Welcome to Andrew Johnson's Homeplace
The Legendary Tale of the Impeached 17th President
The Andrew Johnson National Historic Site is comprised of four units:
The Visitor Center
101 N. College Street, Greeneville, TN
The Visitor Center sits on the corner of College and Depot Streets in historic downtown Greeneville, TN. It is the contact station for visitor information, brochures, and directions. Here you will find the site's 13 1/2 minute orientation film and the Eastern National bookstore. Adjoining the Visitor Center, the Memorial Building houses the presidential museum, as well as Andrew Johnson's original 1830's Tailor Shop. Tickets for the tour of the Andrew Johnson Homestead are available at the Visitor Center, unless unforseen events such as maintenance, weather, or staffing necessitate it's closure.
The Early Home
201 East Depot Street, Greeneville, TN
The last acquisition to the site, Andrew Johnson's Early Home tells the story of the tailor-turned-politician. Andrew and Eliza's family lived in this house from the 1830's until 1851, when they moved into the larger Homestead several blocks away.
The unfurnished Early Home is open on the first level with exhibit panels that tell the story of Andrew Johnson's early life - from his impoverished childhood as an apprentice in Raleigh, NC to his arrival in Greeneville and his entrance into the political world.
When you step inside this home, you will learn about the growth of the Johnson family and the purchase of his first slaves in the place where it all began. The Early Home is open during park business hours.
209 S. Main St., Greeneville, TN
The Homestead is open on a guided tour basis at 10:30 & 11:30 am and 1:30 & 2:30 pm during park business hours. Tours are free but tickets are required to maintain a tour size of no more than 10 visitors on a first-come/first-served basis. Tickets are available until 15 minutes prior to tour time at the Visitor Center. You may walk or drive to the Homestead. Parking is available.
Facemasks are currently optional while touring the Homestead. Other arrangements may be made for organized groups of 11 or more people. For additional information contact the park visitor center at (423) 638-3551.
Andrew Johnson owned this home 24 years, and lived here both before and after his presidency. During the Civil War, soldiers occupied the house and left it in disrepair. The Johnsons renovated the home when they returned from Washington, filling it with Victorian furnishings and political gifts. Three generations of the family occupied the home before placing it in the stewardship of the National Park Service. The Homestead is filled with many original family belongings and memorabilia.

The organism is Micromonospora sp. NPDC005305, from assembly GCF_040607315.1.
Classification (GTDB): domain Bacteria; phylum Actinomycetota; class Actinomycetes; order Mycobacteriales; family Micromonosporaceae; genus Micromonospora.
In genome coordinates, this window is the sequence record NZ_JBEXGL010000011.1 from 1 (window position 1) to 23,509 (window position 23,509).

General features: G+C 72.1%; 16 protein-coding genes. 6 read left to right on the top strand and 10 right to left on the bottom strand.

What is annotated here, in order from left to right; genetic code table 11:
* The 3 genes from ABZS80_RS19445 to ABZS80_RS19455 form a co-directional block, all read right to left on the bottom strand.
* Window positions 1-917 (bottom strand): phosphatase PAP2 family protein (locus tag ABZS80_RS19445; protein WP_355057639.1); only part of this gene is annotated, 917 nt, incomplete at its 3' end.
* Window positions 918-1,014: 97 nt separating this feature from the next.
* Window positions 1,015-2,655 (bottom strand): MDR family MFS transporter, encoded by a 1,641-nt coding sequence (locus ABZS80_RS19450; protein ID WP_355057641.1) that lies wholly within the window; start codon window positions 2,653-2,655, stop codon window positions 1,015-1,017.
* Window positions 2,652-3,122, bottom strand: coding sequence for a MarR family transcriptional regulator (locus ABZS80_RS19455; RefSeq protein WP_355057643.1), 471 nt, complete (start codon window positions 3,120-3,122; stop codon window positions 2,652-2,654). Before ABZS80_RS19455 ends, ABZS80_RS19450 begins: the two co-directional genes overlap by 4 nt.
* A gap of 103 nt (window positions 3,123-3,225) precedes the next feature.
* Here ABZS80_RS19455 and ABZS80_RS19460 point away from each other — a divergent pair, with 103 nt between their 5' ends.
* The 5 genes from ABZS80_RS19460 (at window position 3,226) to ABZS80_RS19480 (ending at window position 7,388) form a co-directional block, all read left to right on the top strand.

Click for more information on how to tour the Homestead...
The National Cemetery
121 Monument Ave., Greeneville, TN
Andrew Johnson and his family are buried at the crest of Monument Hill. The Andrew Johnson National Cemetery served as an active NPS burial ground for the nation's veterans until 2019. The cemetery is open daily for vehicular and pedestrian traffic. Recreational activities are not allowed.
Be advised that due to the narrow roadway and tight turn on Monument Avenue, RVs, mobile homes, charter buses or vehicles with trailers are prohibited from the National Cemetery.
Though not part of the historic site, there are two additional places of interest adjacent to the park:
The Birthplace Replica
Provided by Andrew Johnson's estate, this replica of Andrew Johnson's birthplace in Raleigh, North Carolina, will give you the true scope of Johnson's rise from humble beginnings.
The replica is open during park business hours, from 9:00 am - 4:00 pm. Exceptions include winter schedule closures, inclement weather, Thanksgiving, Christmas, and New Year's Eves/Days. The grounds are accessible anytime.
Statue of Andrew Johnson
Sculpted by Jim Gray, and also provided through Andrew Johnson's estate, the commanding figure of Andrew Johnson is mounted on the corner of College and Depot Streets in downtown Greeneville, TN, overlooking the Andrew Johnson National Historic Site.
Another cast of the statue stands on the Capitol grounds in Nashville, TN, where Johnson served as Representative and Senator, as well as both Governor and Military Governor of the state.
Andrew Johnson's complex presidency (1865-69) illustrates the Constitution at work following the Civil War. As the President and Congress disagreed on Reconstruction methods, the Constitution served as their guide on balance of powers, vetoes, and impeachment. In the end, it evolved as a living document with pivotal amendments on freedom, citizenship, and voting rights - topics still vital today.